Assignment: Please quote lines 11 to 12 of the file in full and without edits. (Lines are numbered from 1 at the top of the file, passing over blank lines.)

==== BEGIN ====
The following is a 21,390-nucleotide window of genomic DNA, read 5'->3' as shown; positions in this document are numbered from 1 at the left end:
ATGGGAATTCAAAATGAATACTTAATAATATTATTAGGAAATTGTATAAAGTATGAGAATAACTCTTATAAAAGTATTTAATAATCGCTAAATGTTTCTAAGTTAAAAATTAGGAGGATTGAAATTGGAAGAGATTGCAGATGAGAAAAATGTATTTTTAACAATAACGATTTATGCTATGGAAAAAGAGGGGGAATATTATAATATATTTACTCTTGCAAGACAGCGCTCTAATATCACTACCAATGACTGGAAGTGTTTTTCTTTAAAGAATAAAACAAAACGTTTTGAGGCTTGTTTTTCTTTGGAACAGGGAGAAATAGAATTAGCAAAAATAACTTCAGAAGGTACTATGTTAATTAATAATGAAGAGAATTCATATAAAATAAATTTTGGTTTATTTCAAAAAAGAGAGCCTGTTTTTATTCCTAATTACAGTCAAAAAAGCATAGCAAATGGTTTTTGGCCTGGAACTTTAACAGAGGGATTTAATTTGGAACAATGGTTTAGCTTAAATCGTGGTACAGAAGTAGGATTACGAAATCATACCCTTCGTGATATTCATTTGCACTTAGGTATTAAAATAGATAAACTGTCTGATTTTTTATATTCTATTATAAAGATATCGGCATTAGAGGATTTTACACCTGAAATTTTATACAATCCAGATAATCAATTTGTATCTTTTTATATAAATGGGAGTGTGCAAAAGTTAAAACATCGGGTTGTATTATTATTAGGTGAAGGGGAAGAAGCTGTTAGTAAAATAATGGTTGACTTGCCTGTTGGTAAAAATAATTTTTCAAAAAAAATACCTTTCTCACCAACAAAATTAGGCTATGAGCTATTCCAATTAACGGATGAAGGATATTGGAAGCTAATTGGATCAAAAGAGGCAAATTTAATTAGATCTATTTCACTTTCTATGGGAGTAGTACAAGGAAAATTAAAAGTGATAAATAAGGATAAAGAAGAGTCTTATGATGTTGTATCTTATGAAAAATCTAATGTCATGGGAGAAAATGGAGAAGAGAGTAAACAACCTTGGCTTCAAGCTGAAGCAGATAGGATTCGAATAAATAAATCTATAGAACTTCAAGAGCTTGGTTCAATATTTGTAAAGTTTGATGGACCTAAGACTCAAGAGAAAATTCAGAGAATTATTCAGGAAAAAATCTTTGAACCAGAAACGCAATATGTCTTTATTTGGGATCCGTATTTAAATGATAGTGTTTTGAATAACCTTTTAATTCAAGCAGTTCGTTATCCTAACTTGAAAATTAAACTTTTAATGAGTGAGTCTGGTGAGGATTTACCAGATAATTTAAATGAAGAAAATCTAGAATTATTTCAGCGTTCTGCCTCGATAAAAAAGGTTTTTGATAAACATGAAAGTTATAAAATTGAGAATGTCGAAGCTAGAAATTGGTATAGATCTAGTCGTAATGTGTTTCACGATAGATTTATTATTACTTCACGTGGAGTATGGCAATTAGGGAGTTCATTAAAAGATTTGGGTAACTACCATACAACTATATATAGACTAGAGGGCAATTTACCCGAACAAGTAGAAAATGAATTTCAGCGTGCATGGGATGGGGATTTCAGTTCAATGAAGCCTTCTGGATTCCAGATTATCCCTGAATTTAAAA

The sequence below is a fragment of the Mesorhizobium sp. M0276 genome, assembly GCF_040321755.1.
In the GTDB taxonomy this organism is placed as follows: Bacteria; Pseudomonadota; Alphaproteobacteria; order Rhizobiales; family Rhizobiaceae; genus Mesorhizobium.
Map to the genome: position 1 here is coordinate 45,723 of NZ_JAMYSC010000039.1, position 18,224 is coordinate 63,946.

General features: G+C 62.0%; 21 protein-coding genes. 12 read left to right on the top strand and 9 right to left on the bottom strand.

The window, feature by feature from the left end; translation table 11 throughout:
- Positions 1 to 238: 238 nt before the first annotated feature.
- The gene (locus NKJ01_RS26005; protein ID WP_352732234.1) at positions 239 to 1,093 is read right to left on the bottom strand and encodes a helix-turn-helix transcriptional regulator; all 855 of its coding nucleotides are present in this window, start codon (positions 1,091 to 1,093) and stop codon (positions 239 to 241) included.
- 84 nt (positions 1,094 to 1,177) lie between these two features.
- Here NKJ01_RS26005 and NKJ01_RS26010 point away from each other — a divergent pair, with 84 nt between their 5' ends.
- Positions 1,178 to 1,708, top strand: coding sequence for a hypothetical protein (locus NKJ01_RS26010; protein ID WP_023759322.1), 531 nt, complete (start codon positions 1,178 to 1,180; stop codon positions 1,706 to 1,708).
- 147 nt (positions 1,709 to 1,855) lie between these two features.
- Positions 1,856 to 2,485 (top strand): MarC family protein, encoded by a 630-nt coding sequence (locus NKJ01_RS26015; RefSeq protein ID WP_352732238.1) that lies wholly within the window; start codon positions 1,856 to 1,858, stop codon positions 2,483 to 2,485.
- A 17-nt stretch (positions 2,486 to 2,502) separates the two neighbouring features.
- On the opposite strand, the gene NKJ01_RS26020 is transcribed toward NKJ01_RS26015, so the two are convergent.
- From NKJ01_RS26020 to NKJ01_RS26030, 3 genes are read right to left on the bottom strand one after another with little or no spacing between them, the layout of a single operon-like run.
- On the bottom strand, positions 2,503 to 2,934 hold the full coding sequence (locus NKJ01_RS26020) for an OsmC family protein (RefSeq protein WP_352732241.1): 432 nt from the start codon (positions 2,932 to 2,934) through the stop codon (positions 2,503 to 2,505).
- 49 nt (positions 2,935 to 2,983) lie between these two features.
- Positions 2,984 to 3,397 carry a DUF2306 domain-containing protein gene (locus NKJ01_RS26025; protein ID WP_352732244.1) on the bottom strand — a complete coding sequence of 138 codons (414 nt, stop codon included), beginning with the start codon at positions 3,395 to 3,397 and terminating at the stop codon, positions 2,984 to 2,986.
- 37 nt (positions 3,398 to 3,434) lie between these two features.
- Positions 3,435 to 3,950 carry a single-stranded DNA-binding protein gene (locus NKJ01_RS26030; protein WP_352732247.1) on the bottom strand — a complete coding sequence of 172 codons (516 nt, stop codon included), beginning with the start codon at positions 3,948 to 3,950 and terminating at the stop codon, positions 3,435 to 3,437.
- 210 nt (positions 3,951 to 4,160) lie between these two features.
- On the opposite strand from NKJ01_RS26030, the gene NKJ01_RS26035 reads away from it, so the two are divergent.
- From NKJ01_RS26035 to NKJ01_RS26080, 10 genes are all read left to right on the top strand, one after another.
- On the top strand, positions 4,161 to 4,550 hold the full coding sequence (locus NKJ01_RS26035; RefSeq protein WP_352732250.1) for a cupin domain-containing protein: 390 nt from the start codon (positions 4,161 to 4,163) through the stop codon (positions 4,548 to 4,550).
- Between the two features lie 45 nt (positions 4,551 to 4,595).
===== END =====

- Here NKJ01_RS26005 and NKJ01_RS26010 point away from each other — a divergent pair, with 84 nt between their 5' ends.
- Positions 1,178 to 1,708, top strand: coding sequence for a hypothetical protein (locus NKJ01_RS26010; protein ID WP_023759322.1), 531 nt, complete (start codon positions 1,178 to 1,180; stop codon positions 1,706 to 1,708).